UK news has been dominated in the last few weeks by reports of how many children have been missing school due to being at home self-isolating. But June and July are critical times for preparing children for their September transition, so what will the fallout be like in the new school year and how can schools mitigate against the impact of lost transition time?
At the time of writing this article, The Metro reported that:
"On July 8, 11.2% of all state school pupils were recorded as absent, up from 8.5% on July 1 and well over double the rate on June 24 (5.1%).The vast majority of pupils missing from classrooms are self-isolating due to a possible contact (747,000) while 39,000 have tested positive. A further 39,000 stayed off school with a suspected case but had yet to return a positive test."
That’s a lot of children missing school at the end of June and into July. Some might argue that this is not really a problem because it’s the end of the school year and children are mainly revising or doing fun activities now anyway – so in theory not a great deal of learning has been lost. However, it is a critical time for transition activities which take place to prepare children for a new teacher, class or school in September.
What are transition activities and why are they important?
Transition activities are activities aimed at reducing the stress of transitioning to a new teacher, school or year group. They usually involve students doing fun things with their new teacher so they can get used to them and start building a positive relationship ahead of the new school year. For children with special educational needs and disabilities (SEND), this can be especially important. Autistic children for example thrive on routine and knowing what comes next. It is therefore likely to be especially stressful for them to come to a new provision or class where they will not know their surroundings, teachers or support staff. For some individuals, this can trigger extremely negative reactions such as school refusal or emotional meltdowns – which doesn’t exactly set the stage for a successful term.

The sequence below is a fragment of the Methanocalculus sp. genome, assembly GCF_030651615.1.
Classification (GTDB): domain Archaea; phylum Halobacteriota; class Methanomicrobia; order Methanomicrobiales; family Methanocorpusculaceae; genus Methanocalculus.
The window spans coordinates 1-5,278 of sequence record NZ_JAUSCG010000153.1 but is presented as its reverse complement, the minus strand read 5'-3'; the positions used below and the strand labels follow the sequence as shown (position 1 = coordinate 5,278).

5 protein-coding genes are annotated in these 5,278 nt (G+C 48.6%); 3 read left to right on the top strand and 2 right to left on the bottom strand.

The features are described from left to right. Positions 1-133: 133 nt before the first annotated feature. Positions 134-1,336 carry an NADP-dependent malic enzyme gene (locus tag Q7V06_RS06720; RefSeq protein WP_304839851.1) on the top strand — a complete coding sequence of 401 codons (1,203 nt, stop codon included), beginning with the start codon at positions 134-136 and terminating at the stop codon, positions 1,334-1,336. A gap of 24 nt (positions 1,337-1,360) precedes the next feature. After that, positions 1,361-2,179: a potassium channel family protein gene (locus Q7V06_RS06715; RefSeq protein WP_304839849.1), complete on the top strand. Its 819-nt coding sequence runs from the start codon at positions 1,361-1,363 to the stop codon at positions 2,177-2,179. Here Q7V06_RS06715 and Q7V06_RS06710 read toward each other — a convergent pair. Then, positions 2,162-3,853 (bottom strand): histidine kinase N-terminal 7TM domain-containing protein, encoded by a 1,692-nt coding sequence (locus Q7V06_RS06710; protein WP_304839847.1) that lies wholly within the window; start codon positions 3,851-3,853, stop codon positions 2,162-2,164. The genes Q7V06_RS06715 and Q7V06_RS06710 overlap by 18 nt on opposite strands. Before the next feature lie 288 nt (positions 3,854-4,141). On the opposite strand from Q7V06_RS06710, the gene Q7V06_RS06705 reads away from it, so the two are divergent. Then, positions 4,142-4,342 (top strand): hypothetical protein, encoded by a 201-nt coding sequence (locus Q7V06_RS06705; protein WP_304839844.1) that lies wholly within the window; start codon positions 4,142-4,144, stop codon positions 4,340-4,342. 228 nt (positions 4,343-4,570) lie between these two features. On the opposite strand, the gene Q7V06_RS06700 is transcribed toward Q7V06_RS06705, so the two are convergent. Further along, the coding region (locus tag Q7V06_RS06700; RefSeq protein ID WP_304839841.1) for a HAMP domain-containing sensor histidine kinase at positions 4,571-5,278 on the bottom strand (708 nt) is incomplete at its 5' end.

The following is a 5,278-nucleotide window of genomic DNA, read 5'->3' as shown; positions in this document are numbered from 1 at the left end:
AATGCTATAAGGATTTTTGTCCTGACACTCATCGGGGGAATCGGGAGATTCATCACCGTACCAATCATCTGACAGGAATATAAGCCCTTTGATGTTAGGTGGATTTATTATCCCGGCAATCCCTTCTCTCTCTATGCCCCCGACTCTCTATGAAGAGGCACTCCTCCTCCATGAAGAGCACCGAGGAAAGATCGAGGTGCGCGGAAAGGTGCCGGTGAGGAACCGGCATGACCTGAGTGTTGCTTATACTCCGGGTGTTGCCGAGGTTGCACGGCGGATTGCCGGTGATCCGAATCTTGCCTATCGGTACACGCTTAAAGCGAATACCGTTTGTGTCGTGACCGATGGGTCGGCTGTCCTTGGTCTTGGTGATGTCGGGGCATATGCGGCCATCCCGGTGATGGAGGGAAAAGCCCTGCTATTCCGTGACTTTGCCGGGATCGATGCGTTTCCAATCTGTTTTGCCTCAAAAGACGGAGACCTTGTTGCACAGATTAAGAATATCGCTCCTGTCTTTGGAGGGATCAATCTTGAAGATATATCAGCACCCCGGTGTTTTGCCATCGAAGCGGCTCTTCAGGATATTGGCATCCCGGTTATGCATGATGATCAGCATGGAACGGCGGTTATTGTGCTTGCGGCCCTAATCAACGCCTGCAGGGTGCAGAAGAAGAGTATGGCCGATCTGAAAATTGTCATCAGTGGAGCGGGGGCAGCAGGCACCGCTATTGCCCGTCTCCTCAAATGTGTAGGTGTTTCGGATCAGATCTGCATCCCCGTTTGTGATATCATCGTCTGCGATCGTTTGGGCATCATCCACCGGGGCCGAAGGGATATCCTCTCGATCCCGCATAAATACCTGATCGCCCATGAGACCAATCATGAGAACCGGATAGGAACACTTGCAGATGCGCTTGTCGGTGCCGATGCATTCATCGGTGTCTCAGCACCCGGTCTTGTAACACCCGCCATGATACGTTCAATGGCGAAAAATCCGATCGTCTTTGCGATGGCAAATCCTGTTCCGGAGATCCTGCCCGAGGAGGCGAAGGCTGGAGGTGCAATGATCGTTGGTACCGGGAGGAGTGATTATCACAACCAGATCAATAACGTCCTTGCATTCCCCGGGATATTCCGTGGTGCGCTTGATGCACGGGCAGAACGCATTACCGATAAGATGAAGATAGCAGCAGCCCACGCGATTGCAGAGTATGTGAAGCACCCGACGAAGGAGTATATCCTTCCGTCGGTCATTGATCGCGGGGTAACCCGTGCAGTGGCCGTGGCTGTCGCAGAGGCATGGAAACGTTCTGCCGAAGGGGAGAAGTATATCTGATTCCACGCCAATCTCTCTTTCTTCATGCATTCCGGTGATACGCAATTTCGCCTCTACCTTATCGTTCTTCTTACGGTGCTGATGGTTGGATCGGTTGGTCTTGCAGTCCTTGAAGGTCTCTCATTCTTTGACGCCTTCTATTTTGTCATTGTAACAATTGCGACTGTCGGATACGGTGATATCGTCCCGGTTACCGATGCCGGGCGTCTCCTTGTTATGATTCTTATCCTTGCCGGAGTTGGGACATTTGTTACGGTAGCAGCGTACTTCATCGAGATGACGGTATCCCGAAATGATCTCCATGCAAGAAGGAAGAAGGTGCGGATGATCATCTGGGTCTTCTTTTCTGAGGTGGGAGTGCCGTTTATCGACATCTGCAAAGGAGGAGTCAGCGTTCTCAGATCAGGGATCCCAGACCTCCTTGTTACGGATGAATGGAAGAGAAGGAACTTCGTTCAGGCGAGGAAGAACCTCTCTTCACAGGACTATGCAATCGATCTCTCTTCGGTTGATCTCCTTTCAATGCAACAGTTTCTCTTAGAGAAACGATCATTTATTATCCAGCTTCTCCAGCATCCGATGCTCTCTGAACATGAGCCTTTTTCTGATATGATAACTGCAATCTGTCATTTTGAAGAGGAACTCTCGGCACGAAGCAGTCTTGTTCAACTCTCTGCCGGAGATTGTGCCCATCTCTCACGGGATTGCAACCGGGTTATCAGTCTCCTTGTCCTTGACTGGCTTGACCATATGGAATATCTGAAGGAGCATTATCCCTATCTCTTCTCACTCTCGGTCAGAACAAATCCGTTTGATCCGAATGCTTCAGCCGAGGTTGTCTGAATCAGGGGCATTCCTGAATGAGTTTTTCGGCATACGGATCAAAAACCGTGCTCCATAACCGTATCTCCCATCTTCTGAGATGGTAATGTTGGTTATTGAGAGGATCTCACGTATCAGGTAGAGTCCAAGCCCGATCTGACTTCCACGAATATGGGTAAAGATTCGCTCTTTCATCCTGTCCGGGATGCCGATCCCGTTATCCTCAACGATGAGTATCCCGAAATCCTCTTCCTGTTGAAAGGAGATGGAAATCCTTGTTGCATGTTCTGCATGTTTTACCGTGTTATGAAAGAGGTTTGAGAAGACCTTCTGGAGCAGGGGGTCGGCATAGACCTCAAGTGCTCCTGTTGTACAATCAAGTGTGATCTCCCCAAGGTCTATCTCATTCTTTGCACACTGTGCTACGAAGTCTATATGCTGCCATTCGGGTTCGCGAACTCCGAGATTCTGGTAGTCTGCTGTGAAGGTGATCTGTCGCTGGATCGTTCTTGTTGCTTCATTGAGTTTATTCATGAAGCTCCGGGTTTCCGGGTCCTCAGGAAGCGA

Even for children without SEND, it’s a lot to handle. My son is moving to year 3 in September in a lovely village school, but it took him a long time to get used to his year 1/2 (it’s a 0.5 form entry school) teacher and to develop a positive working relationship with him. He has been at home self isolating with me for two weeks (once because of being a contact then again when he contracted the virus). As a result of this, he has missed out on a host of opportunities to spend time and have fun with the staff who will be working with him next year. I’ve discussed in previous blog posts the importance of having positive relationships between children and their teachers – especially with children who struggle with social and emotional issues. Without this foundation, are teachers likely to launch into the curriculum with high expectations of their students in September without first having built a valuable relationship foundation? And will this lead to issues along the way making the transition more difficult for staff and students alike?
What can schools do to mitigate lost transition time?